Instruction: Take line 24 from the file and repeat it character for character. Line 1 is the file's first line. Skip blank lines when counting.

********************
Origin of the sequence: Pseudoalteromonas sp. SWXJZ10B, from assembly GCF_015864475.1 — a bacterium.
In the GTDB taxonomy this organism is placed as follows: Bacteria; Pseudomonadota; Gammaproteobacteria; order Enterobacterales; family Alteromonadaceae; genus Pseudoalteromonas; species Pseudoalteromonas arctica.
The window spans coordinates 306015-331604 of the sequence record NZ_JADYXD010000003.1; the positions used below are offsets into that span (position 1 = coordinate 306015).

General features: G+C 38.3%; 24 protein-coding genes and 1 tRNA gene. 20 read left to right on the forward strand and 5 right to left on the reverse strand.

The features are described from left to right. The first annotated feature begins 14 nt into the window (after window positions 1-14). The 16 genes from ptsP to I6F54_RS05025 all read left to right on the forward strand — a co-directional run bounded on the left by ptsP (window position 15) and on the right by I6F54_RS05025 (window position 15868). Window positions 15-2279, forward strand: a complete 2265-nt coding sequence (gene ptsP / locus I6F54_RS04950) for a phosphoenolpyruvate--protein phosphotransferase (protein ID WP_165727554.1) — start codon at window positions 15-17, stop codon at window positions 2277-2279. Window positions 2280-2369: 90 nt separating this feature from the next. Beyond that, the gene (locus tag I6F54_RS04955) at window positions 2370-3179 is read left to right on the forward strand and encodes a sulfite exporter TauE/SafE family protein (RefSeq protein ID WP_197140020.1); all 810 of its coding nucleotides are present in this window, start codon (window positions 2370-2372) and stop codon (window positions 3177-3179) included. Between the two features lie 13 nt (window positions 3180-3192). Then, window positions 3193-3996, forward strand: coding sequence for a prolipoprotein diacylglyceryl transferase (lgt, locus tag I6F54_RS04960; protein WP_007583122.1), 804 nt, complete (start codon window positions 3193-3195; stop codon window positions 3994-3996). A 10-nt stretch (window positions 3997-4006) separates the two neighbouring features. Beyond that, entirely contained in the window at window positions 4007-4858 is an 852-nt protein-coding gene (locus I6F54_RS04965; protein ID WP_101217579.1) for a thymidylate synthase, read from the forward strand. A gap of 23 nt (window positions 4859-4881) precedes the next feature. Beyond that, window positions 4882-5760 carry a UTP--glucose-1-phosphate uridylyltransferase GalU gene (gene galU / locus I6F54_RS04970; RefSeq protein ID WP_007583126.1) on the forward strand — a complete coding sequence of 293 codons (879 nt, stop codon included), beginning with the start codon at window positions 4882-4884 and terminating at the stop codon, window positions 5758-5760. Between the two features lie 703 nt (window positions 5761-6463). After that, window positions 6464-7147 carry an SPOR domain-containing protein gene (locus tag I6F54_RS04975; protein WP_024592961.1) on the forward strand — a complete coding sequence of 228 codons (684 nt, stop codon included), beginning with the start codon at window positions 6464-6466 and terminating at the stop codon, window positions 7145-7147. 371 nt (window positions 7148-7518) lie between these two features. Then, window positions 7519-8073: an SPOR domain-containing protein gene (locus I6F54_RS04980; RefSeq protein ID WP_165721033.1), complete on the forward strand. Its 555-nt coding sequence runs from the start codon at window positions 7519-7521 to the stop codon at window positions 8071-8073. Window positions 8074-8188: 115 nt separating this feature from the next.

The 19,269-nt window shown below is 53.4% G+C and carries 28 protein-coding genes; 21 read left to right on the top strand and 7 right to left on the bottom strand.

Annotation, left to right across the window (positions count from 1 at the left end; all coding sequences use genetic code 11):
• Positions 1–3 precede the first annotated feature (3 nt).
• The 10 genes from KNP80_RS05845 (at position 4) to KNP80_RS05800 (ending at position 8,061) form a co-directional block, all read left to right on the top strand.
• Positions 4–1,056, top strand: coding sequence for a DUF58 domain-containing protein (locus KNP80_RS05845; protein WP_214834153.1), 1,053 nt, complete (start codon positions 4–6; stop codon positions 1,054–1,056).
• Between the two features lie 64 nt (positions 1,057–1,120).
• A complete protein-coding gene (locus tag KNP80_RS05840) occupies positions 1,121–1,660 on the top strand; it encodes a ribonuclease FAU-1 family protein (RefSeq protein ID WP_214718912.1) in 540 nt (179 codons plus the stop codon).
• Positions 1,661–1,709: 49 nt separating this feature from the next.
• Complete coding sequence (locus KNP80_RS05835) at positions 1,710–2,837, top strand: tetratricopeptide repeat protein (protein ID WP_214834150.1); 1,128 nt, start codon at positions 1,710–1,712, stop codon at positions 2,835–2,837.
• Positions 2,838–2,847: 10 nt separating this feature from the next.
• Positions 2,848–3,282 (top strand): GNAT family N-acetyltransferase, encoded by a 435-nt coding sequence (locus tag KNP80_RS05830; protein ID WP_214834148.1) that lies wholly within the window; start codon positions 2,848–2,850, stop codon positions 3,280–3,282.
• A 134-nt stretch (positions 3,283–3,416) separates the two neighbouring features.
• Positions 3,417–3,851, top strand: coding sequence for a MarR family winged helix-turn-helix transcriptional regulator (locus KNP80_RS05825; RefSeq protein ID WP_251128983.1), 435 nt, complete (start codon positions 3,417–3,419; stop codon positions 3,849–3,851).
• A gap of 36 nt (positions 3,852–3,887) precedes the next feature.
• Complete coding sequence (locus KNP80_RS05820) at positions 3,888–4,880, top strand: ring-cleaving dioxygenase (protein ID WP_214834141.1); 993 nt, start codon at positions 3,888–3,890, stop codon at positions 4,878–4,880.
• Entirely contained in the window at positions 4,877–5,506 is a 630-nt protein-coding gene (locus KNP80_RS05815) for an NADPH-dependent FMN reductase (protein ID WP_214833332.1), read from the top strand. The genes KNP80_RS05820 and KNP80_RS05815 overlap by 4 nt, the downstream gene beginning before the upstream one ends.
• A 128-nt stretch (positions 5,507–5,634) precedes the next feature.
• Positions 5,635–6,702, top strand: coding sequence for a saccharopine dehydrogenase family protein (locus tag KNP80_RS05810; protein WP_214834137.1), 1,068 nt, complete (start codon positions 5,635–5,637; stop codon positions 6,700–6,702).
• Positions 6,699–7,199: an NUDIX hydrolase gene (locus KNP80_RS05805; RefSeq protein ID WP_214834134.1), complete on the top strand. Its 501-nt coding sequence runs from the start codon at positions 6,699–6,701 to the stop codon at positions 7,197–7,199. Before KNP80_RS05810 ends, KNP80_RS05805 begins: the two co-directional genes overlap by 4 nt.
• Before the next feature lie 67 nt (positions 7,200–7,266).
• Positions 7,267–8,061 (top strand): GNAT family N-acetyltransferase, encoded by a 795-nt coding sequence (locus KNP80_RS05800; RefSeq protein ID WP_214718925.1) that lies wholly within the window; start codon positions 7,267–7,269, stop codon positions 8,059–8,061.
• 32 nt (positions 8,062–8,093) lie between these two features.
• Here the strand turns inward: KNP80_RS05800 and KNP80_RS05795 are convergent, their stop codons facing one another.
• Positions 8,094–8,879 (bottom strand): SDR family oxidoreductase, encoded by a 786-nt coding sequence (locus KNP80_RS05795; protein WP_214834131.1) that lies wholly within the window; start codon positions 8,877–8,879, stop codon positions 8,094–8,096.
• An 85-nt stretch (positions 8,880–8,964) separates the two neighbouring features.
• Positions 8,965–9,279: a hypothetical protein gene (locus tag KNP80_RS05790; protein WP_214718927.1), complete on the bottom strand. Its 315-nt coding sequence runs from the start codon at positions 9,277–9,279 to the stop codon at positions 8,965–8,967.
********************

• Positions 6,699–7,199: an NUDIX hydrolase gene (locus KNP80_RS05805; RefSeq protein ID WP_214834134.1), complete on the top strand. Its 501-nt coding sequence runs from the start codon at positions 6,699–6,701 to the stop codon at positions 7,197–7,199. Before KNP80_RS05810 ends, KNP80_RS05805 begins: the two co-directional genes overlap by 4 nt.